Transformation is further seen in the efforts to make the deployment forces even lighter and leaner than they are today. The goal is to reduce their forward support footprint by half, both by modifications to the force and by greater reliance on such concepts as "reachback," in which some functions supporting a deployment are performed from locations half a world away. The Air Force is working to expand the battlespace an AEF can cover and increase the number of targets it can strike.
The previous QDR in 1997 never broke free of its fiscal orientation, and the main consequence of it was to cut forces, infrastructure, and programs. We strongly urge that this QDR operate at a higher level of strategic responsibility and be faithful to its theme of transformation.
People. Today's active duty component is the smallest in the history of the Air Force. Nevertheless, it is hard to recruit and retain the people required to fill these diminished ranks.
Public attention has focused mostly on the shortfall in pilots, but the retention problem also extends to enlisted members in critical areas. In addition, a large technical manpower shortage now looms in the civilian workforce as half of the Air Force's civilian employees become eligible for retirement within the next five years.
The difficulty of competing in the booming job marketplace is only one of the obstacles to attracting and keeping the people the Air Force needs. A growing number of public schools ban military recruiters and refuse to make school directories available to them.
The Expeditionary Aerospace Force concept helps relieve the hardships of the punishing operations tempo that the services have maintained in recent years. It creates stable and predictable rotation schedules, but extensive deployments and family separations continue, and that takes a toll on retention.
Recruiting and retention problems are partly a consequence of the broader economic and employment situation, but they are also the result of repeated actions over the years that led to loss of faith by the troops. These actions ranged from broken promises on medical care to personnel actions in which career people who wanted to stay were put out of the service to meet short-term drawdown goals. Some parents with military backgrounds advise their children against joining the service because of past actions such as these.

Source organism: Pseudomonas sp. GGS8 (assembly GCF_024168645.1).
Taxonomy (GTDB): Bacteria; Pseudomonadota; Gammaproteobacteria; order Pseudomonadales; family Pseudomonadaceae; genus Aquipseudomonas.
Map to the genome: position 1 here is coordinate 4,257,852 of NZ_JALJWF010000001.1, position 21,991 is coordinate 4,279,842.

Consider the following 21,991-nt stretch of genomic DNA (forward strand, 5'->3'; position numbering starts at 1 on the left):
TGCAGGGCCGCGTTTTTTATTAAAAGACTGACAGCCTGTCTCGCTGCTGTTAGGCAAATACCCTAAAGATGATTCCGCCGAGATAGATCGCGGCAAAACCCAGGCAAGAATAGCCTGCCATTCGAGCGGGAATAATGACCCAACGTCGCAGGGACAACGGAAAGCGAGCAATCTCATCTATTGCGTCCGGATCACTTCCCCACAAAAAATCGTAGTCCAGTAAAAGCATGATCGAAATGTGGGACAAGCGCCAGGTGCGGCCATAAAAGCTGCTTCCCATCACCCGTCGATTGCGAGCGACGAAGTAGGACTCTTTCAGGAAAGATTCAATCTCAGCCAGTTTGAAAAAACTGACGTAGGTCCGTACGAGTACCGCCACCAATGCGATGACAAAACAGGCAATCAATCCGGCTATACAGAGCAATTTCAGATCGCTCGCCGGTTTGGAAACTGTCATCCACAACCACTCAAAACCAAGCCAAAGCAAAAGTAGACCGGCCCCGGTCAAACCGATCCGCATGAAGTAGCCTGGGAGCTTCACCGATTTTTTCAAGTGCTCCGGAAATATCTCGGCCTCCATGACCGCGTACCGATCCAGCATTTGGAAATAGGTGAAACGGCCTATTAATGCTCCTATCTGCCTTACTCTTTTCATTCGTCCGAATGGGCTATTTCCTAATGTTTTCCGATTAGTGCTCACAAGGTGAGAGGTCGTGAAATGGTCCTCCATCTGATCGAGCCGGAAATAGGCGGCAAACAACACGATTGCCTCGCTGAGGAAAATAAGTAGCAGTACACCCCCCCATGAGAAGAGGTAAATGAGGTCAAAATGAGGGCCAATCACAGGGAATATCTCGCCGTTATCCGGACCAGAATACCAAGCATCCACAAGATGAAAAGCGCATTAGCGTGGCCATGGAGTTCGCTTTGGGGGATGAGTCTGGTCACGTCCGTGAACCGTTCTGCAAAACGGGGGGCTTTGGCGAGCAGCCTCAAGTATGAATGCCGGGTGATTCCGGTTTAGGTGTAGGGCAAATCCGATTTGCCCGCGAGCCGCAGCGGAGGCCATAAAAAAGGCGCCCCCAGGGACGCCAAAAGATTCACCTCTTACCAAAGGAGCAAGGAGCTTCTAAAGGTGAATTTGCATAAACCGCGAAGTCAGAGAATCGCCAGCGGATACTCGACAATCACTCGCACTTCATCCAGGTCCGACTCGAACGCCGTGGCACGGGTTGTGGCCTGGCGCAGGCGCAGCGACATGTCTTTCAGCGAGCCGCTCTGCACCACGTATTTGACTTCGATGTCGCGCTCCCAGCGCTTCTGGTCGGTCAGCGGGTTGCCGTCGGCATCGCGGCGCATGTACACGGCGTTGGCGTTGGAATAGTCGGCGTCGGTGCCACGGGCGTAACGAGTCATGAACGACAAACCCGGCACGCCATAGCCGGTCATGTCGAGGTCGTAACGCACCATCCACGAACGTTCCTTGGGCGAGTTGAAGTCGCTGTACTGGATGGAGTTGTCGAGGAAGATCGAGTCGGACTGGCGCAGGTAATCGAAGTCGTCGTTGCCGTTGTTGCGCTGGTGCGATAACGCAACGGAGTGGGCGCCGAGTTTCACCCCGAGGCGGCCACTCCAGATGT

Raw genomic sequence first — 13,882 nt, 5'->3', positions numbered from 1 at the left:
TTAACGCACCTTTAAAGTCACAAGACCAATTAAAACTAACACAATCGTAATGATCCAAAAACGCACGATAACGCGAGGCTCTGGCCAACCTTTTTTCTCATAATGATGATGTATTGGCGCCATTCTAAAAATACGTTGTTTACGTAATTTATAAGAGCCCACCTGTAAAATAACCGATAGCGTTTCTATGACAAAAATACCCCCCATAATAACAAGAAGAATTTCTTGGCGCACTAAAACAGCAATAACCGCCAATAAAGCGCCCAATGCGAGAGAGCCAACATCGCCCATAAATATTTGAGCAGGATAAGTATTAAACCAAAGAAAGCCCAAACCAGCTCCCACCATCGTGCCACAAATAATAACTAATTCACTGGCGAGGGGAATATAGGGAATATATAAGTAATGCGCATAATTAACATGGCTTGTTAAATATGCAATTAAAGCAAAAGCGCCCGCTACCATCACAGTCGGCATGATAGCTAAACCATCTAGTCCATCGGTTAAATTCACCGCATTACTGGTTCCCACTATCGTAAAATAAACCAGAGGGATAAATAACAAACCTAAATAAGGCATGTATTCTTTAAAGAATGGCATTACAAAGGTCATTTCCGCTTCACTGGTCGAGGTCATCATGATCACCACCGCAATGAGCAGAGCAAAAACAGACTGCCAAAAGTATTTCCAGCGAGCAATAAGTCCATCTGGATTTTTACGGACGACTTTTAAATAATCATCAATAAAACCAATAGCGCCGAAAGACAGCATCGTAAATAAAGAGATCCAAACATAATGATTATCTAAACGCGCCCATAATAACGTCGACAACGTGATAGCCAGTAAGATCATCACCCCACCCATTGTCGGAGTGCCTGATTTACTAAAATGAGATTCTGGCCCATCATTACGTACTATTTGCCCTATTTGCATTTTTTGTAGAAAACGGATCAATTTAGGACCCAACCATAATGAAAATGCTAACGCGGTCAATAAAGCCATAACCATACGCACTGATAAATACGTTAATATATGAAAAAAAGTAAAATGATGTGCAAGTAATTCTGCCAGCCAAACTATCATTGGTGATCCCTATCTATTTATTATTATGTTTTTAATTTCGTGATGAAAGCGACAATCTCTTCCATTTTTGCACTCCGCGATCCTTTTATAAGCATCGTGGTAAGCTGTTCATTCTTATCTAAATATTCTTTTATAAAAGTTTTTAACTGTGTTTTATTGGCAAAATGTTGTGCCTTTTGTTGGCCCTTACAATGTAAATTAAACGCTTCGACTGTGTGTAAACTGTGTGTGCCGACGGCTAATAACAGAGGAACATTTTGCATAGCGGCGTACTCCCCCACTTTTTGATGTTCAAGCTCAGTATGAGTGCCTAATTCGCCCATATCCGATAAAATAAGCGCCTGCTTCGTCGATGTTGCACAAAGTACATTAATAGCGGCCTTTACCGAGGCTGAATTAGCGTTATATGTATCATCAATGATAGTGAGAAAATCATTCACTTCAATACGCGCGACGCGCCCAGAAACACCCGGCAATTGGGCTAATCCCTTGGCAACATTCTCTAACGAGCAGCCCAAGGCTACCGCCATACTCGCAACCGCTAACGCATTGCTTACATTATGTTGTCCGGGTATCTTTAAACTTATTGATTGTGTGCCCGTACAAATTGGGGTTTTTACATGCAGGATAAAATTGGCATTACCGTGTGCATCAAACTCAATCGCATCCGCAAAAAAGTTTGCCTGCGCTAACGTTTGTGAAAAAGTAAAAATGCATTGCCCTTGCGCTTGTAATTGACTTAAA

Solutions to ongoing problems will depend greatly on a restoration of mutual respect and faith, and that is going to take some time.
We note and appreciate recent improvements to military compensation, both in pay raises and in the restoration of retirement benefits. However, problems remain, especially in health care.
The government has acknowledged that it cannot meet the promise, made to several generations of military people, of medical care for life if they served a full career. Tricare, the managed care system that is supposed to deliver partially on that promise, has not lived up to either expectations or billing and must be regarded as fatally flawed.
In many respects, the health care system for retired civil servants is superior to programs for military retirees. We are told that it cannot be an option for most military retirees because that would cost too much.
The idea that the nation cannot afford to provide to military retirees the same caliber of health care coverage that other federal retirees receive is wrong, insulting, and unacceptable and shows how far we have to go to reestablish good faith.
Total Force. The Air Force continues to set the example for all of the services with the employment and integration of its Guard and Reserve components. These components have attributes, such as depth in experience and aircrews, that match voids in the active force. Their greater participation in active missions is good for all concerned.
Among the examples of such integration is the ongoing consolidation of training, assets, and infrastructure through collocation and other measures. The Air National Guard and the Air Force Reserve Command now provide 10 percent of the manpower deployed in each rotational Aerospace Expeditionary Force.